Carlotta's Story

I'm married with two children and I was first diagnosed with Lupus (SLE - systemic lupus erythematosus) in 1995. It all started with a throat infection and joint pains that lasted for several weeks. My doctor referred me to the hospital to see a rheumatologist and I mentioned that my mum had lupus. A test was carried out and it was confirmed within two weeks that I had SLE. I suffered with mild symptoms such as hair loss, fever achy joints and fatigue for years but was blessed as I only had to take mild pain medication and was able to maintain an active lifestyle and a full time job.

In November 1998 I was prescribed Warfin for my sticky blood. I'm not sure if this was the start of things to come, or that I just ignored the warning signs I was getting - especially the stress at work. The feeling of unwell, joint & muscles pains ("A lesson I would never forget"). In February 1999, I had a treacherous flare-up and was admitted to hospital with suspected pneumonia, after a week in hospital and with my rheumatologist Doctor away on holiday, I progressively got worse. I developed inflammation of the lining of the lungs (pleuritis) and of the heart (pericarditis) and lung cloth (pulmonary embolus) resulting in five weeks in hospital. I was sent home on 20mg Prednisone a day and 100mg Azathioprine. After seven months at home I returned to work in September 1999. I stopped taking the Azathioprine because it did not agree with me, and was able to reduce my dose to 7.5mg Prednisone along with 400mg Plaguenil and 600gm Lodine. I slowed down quite considerably being a lot weaker. I knew I had to make a drastic change to my lifestyle.


In September 2000 I was admitted to hospital with a haemorrhage I had to have five and a half pints of blood transfused and a week later a major operation. I know that I had put my family through a lot recently but this one was a shock to them, not knowing if I was going to pull through - but the almighty had other plans for me.

I experienced the up and downside of this disease and after what I went through I know the importance of having someone you can relate to especially from your own ethnic background with the same illness. In November 2001 I attended a contact training course and have received numerous phone calls for support especially from black women who find it very hard to talk about and to deal with this illness.

I suffer mostly with joint pain in the knee and shoulders, muscle weakness in the hands, stiffness and vasculitis (inflammation of small blood vessels). This makes simple chores like dressing and undressing, combing my hair, lifting an empty saucepan, taking the milk out of the fridge and opening cans an effort, pulling the duvet cover over you is like wrestling with a polar bear. I no longer go shopping on my own, walking tires me out, the shop doors feel a ton to open, carrying the slightest purchase feels like lead - the list is endless. People only see the outside but when you have Lupus it's what going on the inside that matters.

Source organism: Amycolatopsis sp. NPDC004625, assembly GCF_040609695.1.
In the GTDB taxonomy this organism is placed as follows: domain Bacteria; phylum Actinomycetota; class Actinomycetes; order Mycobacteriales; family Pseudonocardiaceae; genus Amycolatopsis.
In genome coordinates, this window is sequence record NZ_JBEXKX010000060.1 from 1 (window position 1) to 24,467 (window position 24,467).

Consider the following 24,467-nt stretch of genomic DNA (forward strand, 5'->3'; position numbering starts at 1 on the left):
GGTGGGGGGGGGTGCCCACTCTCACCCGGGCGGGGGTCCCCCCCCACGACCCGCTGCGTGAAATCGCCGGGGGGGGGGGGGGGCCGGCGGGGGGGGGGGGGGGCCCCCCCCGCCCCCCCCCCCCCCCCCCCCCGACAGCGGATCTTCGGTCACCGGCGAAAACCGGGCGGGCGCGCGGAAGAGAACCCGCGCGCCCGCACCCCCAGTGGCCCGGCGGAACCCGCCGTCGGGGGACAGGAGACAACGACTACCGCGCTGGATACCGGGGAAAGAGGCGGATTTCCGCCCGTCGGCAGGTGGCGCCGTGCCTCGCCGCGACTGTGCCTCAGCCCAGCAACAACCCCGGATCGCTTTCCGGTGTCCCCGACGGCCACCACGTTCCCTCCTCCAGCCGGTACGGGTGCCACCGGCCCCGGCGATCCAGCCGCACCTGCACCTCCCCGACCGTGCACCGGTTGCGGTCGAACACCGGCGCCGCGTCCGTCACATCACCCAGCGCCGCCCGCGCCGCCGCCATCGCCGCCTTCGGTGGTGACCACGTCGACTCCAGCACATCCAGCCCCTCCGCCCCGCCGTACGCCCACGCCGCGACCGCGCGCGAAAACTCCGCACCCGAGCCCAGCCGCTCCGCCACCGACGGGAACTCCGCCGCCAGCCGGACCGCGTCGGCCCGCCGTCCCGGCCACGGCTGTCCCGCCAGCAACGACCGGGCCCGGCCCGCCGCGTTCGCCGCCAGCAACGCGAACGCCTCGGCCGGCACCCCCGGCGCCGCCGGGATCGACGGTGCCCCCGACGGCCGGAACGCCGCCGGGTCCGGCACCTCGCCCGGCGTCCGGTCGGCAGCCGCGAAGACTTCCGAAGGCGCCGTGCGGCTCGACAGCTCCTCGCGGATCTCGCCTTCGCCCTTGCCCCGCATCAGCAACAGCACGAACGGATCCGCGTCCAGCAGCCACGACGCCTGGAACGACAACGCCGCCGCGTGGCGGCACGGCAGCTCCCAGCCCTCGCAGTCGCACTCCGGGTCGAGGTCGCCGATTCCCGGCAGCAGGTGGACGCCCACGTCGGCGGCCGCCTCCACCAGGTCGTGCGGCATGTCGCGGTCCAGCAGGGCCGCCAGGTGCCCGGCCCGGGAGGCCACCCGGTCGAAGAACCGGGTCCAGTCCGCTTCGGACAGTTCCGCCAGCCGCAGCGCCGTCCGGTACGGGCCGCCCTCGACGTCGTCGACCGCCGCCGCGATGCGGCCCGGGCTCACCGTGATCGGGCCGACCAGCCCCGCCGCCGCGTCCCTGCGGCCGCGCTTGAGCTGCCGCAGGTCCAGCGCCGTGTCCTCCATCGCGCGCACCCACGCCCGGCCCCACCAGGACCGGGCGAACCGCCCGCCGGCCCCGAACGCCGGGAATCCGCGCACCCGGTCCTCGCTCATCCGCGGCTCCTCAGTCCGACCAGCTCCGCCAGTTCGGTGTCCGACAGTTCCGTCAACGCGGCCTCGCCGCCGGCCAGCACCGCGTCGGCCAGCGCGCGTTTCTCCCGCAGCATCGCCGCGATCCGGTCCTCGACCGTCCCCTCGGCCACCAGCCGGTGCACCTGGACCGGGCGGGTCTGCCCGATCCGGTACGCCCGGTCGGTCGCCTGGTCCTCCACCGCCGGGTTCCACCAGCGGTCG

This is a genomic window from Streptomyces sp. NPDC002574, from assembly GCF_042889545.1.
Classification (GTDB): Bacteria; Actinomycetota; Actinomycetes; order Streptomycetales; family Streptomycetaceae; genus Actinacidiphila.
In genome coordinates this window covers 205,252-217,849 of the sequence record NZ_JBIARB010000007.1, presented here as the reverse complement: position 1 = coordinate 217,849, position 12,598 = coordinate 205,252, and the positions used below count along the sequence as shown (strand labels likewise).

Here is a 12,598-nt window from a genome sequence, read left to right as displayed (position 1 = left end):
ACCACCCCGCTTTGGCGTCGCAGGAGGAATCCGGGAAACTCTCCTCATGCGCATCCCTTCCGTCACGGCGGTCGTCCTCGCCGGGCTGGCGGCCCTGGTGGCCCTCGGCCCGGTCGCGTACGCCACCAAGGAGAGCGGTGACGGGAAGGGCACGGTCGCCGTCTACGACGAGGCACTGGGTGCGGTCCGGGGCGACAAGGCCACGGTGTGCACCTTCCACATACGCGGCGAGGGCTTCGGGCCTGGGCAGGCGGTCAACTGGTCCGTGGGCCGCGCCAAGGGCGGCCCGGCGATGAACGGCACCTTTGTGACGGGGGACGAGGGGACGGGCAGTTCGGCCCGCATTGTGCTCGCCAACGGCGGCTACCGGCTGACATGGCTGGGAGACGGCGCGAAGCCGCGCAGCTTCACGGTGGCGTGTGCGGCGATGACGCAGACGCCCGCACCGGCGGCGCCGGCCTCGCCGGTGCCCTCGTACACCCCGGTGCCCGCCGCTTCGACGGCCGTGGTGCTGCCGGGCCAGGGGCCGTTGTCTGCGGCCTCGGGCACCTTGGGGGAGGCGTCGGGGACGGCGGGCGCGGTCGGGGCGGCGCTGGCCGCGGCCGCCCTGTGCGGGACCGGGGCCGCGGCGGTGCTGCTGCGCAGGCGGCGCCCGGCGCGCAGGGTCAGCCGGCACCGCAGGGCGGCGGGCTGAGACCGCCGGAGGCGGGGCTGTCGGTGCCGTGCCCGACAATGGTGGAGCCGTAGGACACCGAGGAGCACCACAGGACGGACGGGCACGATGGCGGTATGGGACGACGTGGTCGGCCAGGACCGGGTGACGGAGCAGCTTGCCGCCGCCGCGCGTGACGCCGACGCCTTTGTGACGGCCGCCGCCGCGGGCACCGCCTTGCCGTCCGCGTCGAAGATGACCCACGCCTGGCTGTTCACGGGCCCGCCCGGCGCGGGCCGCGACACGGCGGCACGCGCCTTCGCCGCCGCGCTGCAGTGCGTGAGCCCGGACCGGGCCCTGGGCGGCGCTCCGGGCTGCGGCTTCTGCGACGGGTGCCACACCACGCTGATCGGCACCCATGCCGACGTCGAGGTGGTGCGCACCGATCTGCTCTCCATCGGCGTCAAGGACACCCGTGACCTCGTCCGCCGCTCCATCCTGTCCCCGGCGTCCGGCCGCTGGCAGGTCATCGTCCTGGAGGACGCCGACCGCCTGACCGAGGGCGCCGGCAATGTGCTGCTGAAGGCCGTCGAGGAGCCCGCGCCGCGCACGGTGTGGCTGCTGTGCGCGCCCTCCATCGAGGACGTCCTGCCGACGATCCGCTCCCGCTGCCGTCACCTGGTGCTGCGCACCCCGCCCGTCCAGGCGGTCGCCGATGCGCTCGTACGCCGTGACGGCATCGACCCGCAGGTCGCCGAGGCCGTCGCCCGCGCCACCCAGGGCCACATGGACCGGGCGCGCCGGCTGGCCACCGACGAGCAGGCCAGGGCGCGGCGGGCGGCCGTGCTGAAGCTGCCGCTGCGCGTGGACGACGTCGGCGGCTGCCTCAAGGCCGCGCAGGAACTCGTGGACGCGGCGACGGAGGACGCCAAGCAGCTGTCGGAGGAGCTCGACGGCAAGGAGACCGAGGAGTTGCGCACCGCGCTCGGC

This illness can bring a family closer or can be devastating to some. Family members have to help you deal with your plight as the illness effects your social/family life, you can't make forward plans. My family is my rock. My husband does almost everything for me; from cooking, hovering and tidying up. My daughter no longer lives at home but we are very close and she is there for me 24-7. My son is a treasure; he is well-adjusted teenager and will help his dad and me with also anything. My mum is my tower of strength because as a lupus sufferer she knows exactly how I'm feeling and my sister is a wonderful friend. With any disease you get to know who your friends are and who is there for you. Some people find it very hard to accept your situation because with Lupus you look very healthy. I'm blessed to have unconditional love and support from my family and friends - not everyone is in this fortunate position.

I had to reduce my working hours from 35 to 20 hours. Work keeps me busy which is good as it takes my mind off being sick and I hate sitting around feeling sorry for myself. It is important for my mental health to still have something to get up for in the morning. I work at Middlesex University with a team of lively, good humoured supportive colleagues who are sympathetic to my health needs - which is comforting, they know and understand my good days and bad ones. My manager even took the time out to learn about Lupus and encouraged me to do a Lupus Awareness event at Tottenham & Enfield Campus with the consent and help of the Health Advisor Services. This was very successful; I was also amazed at how many people know someone with Lupus.

This is a troubling disease, to say the least. I still have to take Prednisolone, Plaguenil, Etodolac, Warfarin and recently Methotrexate plus the painkillers. This illness has helped me to put things into perspective. Health and family is number one, dealing with the pain is hard enough and I no longer care about what used to matter. I go with the flow and hope for the best. Laughter and slowing down to appreciate the small things in life are important to me now and always will be.

To sum it up, a positive attitude, prayers and having faith in the almighty healing powers .I wish that one day we will have a cure or a reason why.